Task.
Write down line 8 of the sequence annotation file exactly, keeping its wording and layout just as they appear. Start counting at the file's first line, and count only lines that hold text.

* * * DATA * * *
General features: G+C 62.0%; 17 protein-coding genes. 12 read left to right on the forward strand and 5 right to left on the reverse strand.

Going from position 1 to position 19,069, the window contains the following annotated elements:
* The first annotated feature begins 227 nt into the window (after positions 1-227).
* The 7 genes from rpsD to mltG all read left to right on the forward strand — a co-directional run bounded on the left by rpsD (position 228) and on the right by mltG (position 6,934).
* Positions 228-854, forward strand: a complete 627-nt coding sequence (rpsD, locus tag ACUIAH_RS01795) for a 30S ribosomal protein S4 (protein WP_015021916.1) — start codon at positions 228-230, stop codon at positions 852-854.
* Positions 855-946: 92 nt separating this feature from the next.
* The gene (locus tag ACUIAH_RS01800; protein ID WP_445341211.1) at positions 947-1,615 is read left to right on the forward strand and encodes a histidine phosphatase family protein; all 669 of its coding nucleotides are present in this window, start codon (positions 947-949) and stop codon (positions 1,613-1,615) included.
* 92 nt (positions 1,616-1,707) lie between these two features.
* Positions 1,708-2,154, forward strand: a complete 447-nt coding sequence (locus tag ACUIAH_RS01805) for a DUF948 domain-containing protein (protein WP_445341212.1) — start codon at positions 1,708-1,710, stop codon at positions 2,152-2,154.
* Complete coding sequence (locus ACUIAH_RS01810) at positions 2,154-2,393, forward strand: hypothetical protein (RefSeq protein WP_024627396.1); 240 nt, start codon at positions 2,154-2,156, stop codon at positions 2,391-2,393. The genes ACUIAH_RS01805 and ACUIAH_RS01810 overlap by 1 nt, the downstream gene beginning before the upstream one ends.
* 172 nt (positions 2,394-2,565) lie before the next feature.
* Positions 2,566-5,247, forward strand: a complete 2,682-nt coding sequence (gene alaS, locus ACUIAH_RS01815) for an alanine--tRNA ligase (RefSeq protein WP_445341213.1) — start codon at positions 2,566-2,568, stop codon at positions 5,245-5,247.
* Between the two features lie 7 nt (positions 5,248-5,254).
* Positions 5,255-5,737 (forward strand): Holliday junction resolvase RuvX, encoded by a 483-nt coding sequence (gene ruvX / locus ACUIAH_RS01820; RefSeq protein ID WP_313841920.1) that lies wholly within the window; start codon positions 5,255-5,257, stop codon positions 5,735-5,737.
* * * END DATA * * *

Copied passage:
* 92 nt (positions 1,616-1,707) lie between these two features.